Hanoi (Ha Noi, “river’s inner”) is a large sprawling beehive(s) of activity, spotted with large construction projects and relentless motion. With nearly 8 million people (approaching 9 million by 2030, est.), the urban scene is rather vast and can be overwhelming to a first-time visitor. On shorter visits, tourists probably will find themselves confined to the Old Quarter historical district and southern French Quarter (along Trang Tien street).
A focal point of Old Hanoi is Hoan Kiem Lake (湖還劍, meaning "Lake of the Returned Sword”). The small lake itself is relatively unattractive, in my opinion, probably because I am not a particular fan of its color — green. In the past, the lake also had the name "Luc Thuy Lake"("Green Water Lake”). It is isolated by geological factors in between the Red River and Nhue River.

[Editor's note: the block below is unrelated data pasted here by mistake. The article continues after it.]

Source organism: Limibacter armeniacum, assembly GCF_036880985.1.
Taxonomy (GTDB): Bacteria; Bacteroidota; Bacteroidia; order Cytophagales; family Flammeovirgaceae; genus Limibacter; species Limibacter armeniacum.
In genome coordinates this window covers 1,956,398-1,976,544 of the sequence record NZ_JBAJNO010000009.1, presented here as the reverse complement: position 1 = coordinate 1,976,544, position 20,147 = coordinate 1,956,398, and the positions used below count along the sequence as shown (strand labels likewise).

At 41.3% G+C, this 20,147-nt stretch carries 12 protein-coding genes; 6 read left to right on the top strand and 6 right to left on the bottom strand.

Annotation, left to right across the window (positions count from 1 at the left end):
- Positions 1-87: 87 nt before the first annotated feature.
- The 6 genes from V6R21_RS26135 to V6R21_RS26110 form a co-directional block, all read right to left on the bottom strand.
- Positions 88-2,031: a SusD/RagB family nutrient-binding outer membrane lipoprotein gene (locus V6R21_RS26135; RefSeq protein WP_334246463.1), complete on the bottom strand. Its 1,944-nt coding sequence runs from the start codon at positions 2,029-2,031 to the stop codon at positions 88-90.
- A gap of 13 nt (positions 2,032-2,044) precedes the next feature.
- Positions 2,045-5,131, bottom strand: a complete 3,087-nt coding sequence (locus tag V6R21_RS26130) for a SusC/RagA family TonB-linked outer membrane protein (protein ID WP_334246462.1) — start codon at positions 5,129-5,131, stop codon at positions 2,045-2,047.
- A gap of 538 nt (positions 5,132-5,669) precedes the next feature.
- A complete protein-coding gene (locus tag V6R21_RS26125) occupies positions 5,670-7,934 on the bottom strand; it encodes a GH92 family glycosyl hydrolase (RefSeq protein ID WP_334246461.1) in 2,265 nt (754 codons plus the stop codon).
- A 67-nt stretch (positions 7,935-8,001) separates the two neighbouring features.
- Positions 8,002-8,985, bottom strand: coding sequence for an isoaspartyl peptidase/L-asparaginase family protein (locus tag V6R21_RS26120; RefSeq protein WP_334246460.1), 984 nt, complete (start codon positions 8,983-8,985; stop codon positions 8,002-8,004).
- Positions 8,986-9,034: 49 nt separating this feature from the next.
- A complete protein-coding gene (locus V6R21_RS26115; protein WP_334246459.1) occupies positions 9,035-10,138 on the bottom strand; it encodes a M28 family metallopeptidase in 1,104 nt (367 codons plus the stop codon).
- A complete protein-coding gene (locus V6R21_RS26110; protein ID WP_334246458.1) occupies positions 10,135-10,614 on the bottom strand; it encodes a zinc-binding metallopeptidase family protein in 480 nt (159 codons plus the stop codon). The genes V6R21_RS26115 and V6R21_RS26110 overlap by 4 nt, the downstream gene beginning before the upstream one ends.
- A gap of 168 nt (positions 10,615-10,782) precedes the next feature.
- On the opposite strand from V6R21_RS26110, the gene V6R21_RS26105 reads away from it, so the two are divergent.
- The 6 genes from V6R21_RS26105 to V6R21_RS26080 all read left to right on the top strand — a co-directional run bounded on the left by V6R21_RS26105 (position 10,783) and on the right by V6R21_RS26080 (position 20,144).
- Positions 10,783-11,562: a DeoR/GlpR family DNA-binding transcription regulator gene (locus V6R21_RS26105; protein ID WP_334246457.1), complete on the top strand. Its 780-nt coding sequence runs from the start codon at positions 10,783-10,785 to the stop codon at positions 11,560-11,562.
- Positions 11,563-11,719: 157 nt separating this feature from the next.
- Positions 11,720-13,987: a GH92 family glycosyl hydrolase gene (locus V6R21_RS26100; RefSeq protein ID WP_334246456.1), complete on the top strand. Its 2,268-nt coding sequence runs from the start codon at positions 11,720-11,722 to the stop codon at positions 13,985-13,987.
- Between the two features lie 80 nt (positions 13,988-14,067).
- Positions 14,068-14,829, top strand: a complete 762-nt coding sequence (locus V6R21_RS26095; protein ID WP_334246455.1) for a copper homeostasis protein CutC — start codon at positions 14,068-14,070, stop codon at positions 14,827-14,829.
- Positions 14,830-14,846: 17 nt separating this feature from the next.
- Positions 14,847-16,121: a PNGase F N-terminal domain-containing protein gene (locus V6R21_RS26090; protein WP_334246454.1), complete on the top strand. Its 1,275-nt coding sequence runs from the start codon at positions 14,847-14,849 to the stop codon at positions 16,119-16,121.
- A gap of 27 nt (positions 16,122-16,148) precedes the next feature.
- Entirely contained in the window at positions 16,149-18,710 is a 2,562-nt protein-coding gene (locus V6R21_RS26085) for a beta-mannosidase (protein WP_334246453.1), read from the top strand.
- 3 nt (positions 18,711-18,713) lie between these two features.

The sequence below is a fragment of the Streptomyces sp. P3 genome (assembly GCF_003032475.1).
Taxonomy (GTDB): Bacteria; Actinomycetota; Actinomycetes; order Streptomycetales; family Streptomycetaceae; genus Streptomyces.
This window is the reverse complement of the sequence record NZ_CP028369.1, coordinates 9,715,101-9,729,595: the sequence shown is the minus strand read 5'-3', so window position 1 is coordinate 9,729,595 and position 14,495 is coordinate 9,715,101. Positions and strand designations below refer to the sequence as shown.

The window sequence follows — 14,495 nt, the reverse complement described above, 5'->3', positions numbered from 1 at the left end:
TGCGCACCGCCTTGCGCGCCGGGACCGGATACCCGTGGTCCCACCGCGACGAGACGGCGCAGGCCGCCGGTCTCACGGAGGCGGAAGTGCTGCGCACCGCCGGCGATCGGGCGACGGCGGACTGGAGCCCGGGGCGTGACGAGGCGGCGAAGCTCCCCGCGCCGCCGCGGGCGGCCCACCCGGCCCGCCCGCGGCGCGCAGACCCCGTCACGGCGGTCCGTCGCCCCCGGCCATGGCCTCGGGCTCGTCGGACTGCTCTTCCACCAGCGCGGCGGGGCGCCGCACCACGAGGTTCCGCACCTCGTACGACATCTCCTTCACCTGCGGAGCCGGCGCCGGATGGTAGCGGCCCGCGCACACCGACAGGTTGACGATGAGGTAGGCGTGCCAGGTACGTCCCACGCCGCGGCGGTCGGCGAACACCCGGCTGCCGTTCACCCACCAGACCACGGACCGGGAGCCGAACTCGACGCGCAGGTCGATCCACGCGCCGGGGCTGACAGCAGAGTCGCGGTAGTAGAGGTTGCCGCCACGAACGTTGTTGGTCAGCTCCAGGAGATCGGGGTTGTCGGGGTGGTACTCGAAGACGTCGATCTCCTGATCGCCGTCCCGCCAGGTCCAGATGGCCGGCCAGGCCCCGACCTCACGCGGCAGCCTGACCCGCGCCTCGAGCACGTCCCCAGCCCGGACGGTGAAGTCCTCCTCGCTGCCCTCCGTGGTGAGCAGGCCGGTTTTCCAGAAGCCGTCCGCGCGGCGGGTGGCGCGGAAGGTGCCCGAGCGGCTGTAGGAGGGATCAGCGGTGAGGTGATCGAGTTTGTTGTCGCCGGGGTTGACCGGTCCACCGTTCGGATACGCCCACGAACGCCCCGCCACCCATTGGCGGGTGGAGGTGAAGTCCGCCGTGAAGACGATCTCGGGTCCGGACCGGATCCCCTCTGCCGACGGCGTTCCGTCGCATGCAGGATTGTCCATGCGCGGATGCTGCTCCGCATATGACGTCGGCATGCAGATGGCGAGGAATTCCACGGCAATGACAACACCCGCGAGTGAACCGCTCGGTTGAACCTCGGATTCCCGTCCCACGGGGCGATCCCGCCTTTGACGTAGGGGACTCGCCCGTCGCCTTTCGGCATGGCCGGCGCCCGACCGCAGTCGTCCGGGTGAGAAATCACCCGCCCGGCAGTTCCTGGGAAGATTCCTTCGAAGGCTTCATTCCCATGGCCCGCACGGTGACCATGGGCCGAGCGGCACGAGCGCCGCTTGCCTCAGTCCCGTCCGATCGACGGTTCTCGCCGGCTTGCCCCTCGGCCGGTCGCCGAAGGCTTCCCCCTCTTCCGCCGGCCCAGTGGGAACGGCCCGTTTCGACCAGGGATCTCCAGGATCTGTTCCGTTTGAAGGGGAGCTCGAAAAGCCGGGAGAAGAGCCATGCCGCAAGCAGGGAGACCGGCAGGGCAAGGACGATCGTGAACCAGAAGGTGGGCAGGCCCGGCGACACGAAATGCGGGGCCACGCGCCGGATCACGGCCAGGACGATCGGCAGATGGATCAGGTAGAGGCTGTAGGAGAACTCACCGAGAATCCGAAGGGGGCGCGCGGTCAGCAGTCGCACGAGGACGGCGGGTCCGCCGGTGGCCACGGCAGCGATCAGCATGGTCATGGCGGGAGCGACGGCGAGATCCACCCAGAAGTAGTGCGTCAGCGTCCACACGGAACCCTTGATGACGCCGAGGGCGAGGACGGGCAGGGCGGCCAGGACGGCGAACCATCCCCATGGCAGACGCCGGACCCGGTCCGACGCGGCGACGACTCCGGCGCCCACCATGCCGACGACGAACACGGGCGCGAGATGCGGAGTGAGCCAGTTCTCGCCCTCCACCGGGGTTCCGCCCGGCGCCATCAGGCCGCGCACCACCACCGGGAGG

- 2008 photo, manipulated
Near the northern shore, a modest island linked by a jewel-like red wooden bridge enfolds the Temple of the Jade Mountain (Ngoc Son Temple), erected in the 18th century. The Huc Bridge, or Morning Sunlight Bridge, invites romance, misty reflections, spiritual aspiration, and hordes of visitors after the morning sunlight departs. Pilgrims come to the lake hoping for a blessing from the enigmatic Golden Turtle God, but usually have to settle for silent contemplation with friends over lunch.